In 1974, Kaumatua Bruce Stewart bought a small block of land between Rhine Street and the hillside owned by the Sisters of Compassion to establish Tapu Te Ranga Marae.
The name of the Marae was taken from Tapu Te Ranga Island, the island from which the name Island Bay is derived.
Bruce’s dream was to create a community based on the principles of social and environmental justice. He and his supporters soon began planting native plants on the land.
By the late 1970s, Tapu Te Ranga Trust had been established and building construction was well underway and land purchased for the “bush and birds”
The original nursery of native plants at Tapu te Ranga Marae built in 1990's.
In 1987 the Sisters of Compassion asked Bruce if he would like to add the hillside and adjacent areas to the Marae and, if so, what it would be used for.
Bruce and others had already considered the idea of forest returning to the hillsides, so he promptly said that most of the land would be a “bush and bird reserve” and that marae facilities would be developed on the remaining portion.
The Sisters of Compassion enthusiastically supported this vision and arrangements were soon made for the Trust to purchase the land by way of regular payments.
In 1990 a public meeting was held to generate community support for the “bush and bird reserve” and the Manawa Karioi Society was formed to manage the project.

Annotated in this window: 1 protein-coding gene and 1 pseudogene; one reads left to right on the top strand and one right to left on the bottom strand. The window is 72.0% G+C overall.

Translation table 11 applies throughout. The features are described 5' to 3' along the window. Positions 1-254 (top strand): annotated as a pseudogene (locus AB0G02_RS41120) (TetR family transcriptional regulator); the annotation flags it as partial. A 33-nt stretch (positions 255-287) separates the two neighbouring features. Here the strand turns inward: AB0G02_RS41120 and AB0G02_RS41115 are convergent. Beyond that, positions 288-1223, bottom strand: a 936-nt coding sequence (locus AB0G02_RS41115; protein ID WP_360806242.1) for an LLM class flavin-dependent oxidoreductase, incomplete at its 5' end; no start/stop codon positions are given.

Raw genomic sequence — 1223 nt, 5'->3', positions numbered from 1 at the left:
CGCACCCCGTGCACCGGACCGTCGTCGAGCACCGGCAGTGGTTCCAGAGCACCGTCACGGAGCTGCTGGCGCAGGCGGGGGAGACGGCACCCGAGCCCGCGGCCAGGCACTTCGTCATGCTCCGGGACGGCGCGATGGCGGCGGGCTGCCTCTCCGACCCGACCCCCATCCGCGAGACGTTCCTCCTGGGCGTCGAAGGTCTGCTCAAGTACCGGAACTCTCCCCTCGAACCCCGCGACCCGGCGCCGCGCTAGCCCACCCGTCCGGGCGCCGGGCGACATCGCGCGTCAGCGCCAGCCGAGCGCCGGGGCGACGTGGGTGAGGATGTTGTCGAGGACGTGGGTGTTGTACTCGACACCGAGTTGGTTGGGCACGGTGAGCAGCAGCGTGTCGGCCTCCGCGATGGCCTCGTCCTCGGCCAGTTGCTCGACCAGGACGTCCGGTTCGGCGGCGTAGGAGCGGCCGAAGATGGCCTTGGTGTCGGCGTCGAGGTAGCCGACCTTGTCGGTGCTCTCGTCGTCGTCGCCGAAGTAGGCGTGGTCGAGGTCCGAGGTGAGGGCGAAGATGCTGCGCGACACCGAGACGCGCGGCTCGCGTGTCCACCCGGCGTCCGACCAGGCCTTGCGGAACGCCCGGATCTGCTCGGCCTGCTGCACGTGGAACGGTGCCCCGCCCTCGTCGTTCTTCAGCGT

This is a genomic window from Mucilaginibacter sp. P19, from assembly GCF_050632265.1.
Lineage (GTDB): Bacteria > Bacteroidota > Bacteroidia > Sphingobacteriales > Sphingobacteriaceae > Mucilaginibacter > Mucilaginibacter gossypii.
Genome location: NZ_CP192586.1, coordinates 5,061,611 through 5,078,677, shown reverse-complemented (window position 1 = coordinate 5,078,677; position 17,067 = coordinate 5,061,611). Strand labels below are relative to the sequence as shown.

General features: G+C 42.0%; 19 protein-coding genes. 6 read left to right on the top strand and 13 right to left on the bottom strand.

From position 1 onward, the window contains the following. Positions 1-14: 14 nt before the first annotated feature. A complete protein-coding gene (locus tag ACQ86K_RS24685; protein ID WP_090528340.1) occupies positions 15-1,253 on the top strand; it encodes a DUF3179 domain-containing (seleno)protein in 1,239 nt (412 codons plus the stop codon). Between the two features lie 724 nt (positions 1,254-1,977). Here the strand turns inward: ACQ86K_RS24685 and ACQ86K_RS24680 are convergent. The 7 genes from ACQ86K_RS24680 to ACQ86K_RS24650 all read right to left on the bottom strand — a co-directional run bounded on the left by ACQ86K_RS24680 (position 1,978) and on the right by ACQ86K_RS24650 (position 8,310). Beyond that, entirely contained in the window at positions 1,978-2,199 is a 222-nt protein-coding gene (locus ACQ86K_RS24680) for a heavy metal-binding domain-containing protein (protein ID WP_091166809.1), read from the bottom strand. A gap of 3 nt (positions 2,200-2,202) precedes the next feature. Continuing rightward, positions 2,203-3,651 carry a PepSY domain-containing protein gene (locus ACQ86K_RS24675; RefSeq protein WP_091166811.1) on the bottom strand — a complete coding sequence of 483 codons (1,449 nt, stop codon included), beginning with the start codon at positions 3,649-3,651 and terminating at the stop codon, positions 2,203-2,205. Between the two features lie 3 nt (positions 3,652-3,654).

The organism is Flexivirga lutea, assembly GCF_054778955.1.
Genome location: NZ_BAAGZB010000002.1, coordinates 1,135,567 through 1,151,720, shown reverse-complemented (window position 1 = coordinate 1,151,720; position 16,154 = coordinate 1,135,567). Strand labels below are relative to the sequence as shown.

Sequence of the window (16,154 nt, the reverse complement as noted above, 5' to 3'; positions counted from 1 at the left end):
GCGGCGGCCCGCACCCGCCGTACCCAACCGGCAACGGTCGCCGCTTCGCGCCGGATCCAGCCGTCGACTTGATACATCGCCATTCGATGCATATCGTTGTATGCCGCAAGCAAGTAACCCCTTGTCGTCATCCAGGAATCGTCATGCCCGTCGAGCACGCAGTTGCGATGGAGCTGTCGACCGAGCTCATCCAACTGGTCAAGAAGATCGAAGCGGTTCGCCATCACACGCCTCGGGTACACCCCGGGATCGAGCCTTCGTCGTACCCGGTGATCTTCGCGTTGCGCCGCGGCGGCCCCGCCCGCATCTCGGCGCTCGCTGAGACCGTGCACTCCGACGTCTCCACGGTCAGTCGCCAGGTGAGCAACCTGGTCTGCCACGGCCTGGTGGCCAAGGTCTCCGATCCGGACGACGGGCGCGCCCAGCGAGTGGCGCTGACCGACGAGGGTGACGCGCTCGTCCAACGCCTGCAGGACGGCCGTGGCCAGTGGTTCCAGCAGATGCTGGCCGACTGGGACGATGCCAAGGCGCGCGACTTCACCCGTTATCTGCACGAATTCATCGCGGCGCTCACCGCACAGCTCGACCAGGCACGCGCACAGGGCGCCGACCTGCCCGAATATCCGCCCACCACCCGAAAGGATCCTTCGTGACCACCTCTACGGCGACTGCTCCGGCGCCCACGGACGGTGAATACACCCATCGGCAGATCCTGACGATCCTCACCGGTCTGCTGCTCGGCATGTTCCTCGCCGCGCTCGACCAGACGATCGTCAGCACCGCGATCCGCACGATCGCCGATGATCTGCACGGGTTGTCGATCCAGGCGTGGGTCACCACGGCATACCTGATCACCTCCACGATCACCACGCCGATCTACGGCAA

At a formal opening ceremony on 16 February 1991 the tapu was lifted and local MP Liz Tennet planted the first seedling
The hills were cleared for pasture in the 1800's now the hills are cloaked in trees again.
In June of 2017, kaumatua Bruce Stewart passed away His vision of a bush and bird reserve on Tapu te Ranga Marae land was a seed that grew into a thriving hillside of native trees, birds and lizards.
This 26-year-old restoration project is one of the oldest restoration projects in Wellington and many hands have planted the trees, weeded the gorse, cut the scrub, cleared the tracks, nurtured the seedlings and most importantly enjoyed seeing the forest and birds return over these years. Nga mihi nui e hoa, Bruce
Kua hinga te tōtara i Te Waonui a Tāne.
Kaumatua Bruce Stewart and some keen volunteers at Manawa Karioi.
Manawa Karioi is run by the Manawa Karioi Society (a registered charitable trust) with the full support of Tapu te Ranga Marae and we work in direct consultation with the whanau.